She said Lily of the Valleys are not hardy flowers. Florists had to order double the amount needed because half of the flowers would be ruined by the time they arrived. She said the cost was going to be $3,000 for one bouquet.


Manning said brides often admit to her that they're stressed about planning their weddings. She said the biggest stressor of all is the families. Parents of the bride and groom put a lot of expectations on their children.

At a wedding Manning planned last Octorber, the bride wanted her father to walk her down the aisle. Her parents were divorced, and the mother also wanted to walk her down the aisle. The mother ended up throwing a screaming fit until she was given permission to walk her daughter down the aisle.

Manning tells brides and grooms not even to bother debating with others about the wedding plans. The mother of the bride might want one thing while the mother of the groom wants something completely different. You can't make everyone happy, and this is your wedding, not theirs.

"What you do is you don't get into the debate. You look at them, you smile, and say, 'That is a great idea,' " Manning said. "Then do whatever you want to do. ... Don't even argue with them."


While many brides get burned out with all the details of their wedding day, others manage to remain laid back and just do their thing.

Okatie bride Karsen Gardner has not allowed all the planning to stress her out. She does use Pinterest and changes her mind all the time about different aspects of the wedding. But for the most part, she knows what she wants.

She's planning a casual wedding on the dock next to The Church of the Cross in Bluffton. She does not have a wedding planner. All the planning is being done by Gardner and her mother. She said having a simple wedding eliminates a lot of the stress that many brides experience. Her attitude also staves off the stress.

"I like input from people, but I'm stubborn, and if I don't like the idea, I won't go with it and will just make it my own," she said.

Caitlin Blount of Hilton Head Island didn't seem too frazzled by all the ideas on the Internet. She said it was overwhelming, but it helped to pick a theme before looking around.

"There are so many different ideas out there, and it will look kind of jumbled up if you don't really have a theme. So that was one of the first things we did."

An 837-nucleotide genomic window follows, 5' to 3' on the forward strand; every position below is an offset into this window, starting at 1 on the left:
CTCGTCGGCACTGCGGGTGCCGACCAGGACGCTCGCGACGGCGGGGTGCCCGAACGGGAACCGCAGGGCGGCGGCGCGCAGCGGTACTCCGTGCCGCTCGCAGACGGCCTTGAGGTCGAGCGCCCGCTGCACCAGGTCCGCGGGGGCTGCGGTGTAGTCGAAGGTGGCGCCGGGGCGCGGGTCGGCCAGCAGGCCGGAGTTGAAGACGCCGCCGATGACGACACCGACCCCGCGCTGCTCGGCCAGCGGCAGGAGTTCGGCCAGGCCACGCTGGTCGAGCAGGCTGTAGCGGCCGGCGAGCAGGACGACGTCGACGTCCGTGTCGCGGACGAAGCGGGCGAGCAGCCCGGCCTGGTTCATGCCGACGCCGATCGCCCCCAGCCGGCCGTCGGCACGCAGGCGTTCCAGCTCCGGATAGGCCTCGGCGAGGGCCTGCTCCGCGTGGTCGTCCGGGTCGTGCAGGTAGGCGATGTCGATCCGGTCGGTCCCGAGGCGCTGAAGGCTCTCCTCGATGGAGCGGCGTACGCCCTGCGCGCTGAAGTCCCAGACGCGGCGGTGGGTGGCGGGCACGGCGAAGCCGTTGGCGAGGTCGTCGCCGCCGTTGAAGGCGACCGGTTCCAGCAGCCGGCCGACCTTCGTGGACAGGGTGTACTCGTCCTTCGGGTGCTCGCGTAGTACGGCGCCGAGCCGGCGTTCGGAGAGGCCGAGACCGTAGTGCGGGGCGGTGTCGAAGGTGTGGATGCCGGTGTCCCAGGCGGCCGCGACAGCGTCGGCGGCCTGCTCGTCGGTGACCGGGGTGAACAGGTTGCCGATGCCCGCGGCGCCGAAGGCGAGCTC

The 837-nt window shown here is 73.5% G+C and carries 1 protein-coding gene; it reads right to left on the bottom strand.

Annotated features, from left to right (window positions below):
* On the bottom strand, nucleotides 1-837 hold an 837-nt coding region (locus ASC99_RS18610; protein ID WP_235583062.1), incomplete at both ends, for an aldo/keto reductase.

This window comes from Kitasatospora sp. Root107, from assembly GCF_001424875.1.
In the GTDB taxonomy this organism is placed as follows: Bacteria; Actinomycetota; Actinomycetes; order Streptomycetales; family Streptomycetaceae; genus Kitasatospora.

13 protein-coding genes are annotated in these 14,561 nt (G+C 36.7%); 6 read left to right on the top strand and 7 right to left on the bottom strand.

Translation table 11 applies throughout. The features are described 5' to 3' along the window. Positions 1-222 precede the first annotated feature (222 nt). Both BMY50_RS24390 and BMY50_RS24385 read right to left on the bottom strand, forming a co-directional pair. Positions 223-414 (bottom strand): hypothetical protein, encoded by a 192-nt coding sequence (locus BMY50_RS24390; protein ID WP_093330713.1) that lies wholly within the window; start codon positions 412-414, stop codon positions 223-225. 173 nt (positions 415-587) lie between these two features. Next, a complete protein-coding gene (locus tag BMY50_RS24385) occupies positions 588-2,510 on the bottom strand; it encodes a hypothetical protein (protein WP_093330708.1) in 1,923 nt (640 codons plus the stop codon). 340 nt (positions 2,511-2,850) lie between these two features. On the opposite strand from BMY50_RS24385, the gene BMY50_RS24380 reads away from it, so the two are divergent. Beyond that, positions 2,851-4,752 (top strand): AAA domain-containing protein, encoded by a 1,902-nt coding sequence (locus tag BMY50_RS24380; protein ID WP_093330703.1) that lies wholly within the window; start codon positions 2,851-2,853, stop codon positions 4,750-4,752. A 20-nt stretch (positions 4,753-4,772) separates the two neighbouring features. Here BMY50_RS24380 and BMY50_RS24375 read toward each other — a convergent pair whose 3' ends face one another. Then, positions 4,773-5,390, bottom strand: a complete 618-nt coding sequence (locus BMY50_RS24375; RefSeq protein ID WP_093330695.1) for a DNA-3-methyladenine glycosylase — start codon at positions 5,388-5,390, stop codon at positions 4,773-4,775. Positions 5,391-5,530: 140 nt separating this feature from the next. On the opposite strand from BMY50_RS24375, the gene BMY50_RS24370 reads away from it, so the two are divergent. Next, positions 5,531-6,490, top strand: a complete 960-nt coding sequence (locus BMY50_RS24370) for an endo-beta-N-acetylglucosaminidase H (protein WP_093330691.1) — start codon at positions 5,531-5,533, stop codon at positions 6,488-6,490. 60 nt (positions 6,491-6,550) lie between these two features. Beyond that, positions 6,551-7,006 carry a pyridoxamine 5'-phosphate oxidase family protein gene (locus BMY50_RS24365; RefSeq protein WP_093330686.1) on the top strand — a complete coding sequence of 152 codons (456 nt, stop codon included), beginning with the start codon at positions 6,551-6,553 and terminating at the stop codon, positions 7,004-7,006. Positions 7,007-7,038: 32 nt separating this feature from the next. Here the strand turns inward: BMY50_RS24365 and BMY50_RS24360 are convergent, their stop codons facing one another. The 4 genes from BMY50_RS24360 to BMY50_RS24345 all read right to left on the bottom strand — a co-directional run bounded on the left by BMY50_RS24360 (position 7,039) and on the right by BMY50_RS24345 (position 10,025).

The Blounts had a "date night" theme with candles and black-and-white decor.

Blount said Pinterest was really helpful and she used a lot of the ideas she found there.

She and her husband, Brian, both had ideas ahead of time of what they wanted for their special day. He already knew most of the vendors since he was raised on Hilton Head. They used a lot of people who he knew from childhood.

Blount said another way to reduce the stress load is to ask for help. Everybody wants to help.

"I felt like I was burdening people," she said. "And then I would be up until midnight (putting together details) or even later some days. Everybody wants to help, but nobody wants to step on toes. ... It's OK to ask for help. And have your fiance go with you. They might not want to, but they'll enjoy the experience. They like to be involved and have a say."


It depends on what they are stressing about, but Manning said her advice is usually for the bride to spend some time with girlfriends or with her fiance with one rule -- no discussion of the wedding.

She said it's also a good idea to set aside certain times to work on planning the wedding so it doesn't take over your life.

"Don't let it be so consuming," Manning said. "Sit back. Relax. Enjoy the process. ... Take some time off to do other things."

Hilton Head licensed professional counselor Dr. Debi Lynes sees a lot of stressed-out brides and grooms in her office. She offers one piece of advice to couples planning their weddings.

"Really enjoy not just the wedding but the act of being together," she said. "Don't stress about the stuff. Pay attention to each other. And that is huge because what people really pay attention to is the interaction of the couple and the families. And I think if you want people to enjoy the wedding, relax and enjoy it yourself."

Campbell admits the wedding planning was overwhelming at first. But she has managed to not get swept up in all the hoopla.

"The whole 'This is the biggest day in your life' thing was put aside real quick," she said. "Thanks to family and friends, I know it will be an amazing experience, and everything will work out without the stress part."

Follow Amy Coyne Bredeson at